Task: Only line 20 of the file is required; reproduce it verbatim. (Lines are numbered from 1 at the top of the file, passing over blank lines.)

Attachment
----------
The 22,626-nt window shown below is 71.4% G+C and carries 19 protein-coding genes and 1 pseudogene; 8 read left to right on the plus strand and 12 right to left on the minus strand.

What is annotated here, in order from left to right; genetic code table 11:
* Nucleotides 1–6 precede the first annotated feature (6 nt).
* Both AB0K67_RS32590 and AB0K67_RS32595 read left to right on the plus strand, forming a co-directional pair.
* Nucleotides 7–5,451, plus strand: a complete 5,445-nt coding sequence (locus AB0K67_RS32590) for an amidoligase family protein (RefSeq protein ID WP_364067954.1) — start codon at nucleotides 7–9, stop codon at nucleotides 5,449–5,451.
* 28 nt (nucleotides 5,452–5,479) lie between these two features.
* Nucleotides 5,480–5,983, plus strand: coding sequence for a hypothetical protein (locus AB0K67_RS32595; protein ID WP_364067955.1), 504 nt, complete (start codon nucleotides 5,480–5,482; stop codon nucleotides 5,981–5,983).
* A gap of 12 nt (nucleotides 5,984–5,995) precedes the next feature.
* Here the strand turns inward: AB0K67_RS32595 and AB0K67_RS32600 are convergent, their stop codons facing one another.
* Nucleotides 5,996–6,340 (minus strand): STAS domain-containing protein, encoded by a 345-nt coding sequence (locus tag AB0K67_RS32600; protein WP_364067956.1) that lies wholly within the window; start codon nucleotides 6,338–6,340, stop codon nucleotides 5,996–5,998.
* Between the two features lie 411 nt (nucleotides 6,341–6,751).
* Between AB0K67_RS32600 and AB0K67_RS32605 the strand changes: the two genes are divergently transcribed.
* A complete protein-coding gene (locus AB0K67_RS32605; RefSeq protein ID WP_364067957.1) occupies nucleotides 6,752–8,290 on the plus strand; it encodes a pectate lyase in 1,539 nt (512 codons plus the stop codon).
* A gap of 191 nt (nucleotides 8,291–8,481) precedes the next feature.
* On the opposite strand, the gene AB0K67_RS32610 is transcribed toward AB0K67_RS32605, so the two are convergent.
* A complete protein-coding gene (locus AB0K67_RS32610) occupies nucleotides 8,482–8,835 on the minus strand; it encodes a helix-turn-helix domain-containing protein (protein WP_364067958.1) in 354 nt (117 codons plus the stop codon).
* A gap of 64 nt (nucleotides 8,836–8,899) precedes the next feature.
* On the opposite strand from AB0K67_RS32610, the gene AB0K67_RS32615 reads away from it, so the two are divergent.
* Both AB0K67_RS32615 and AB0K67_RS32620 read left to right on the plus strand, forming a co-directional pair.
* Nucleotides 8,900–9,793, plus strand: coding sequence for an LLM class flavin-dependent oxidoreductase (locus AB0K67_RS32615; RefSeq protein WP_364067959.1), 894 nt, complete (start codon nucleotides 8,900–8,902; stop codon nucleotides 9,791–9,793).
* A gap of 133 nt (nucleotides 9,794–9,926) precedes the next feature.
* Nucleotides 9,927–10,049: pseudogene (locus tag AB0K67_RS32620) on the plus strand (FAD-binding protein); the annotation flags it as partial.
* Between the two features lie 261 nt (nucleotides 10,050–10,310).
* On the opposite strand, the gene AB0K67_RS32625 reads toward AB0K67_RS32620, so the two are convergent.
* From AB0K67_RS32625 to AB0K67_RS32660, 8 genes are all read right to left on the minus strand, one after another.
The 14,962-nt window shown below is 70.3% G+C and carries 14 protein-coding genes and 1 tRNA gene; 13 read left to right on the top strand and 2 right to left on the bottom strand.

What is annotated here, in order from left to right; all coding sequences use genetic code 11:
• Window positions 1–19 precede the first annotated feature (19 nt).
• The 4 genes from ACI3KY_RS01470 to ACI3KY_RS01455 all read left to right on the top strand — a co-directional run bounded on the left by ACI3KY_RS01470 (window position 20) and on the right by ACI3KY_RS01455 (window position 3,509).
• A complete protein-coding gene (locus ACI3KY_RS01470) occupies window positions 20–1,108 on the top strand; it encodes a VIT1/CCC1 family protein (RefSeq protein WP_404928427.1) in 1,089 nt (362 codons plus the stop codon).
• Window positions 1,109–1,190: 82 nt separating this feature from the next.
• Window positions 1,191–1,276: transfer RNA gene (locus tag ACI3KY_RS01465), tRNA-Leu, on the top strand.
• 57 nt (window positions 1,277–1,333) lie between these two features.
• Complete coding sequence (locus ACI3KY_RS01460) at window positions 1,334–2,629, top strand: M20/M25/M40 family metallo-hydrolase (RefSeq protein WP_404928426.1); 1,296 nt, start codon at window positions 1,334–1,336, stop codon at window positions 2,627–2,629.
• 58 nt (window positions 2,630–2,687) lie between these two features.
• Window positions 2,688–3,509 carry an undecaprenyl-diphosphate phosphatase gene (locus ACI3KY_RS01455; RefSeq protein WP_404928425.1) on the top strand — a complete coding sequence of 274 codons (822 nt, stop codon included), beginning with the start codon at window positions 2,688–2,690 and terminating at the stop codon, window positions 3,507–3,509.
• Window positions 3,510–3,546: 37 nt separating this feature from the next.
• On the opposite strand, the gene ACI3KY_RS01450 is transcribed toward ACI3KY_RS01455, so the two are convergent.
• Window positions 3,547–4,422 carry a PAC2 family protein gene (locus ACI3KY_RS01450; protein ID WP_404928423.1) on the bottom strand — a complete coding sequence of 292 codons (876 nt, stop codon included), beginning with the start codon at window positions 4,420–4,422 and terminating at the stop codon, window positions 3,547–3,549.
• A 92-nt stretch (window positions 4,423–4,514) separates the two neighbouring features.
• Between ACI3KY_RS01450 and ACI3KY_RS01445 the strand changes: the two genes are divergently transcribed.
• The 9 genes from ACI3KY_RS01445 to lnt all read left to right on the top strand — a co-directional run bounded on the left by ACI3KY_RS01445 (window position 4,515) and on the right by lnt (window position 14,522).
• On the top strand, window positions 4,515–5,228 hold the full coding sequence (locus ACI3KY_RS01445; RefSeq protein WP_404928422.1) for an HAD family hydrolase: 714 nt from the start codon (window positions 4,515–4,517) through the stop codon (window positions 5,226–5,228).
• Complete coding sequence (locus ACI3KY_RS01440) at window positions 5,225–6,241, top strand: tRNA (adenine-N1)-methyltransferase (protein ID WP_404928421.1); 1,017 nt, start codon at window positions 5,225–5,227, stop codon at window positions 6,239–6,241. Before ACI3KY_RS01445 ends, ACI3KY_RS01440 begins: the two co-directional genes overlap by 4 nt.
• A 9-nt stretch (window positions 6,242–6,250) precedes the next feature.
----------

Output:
* Nucleotides 8,900–9,793, plus strand: coding sequence for an LLM class flavin-dependent oxidoreductase (locus AB0K67_RS32615; RefSeq protein WP_364067959.1), 894 nt, complete (start codon nucleotides 8,900–8,902; stop codon nucleotides 9,791–9,793).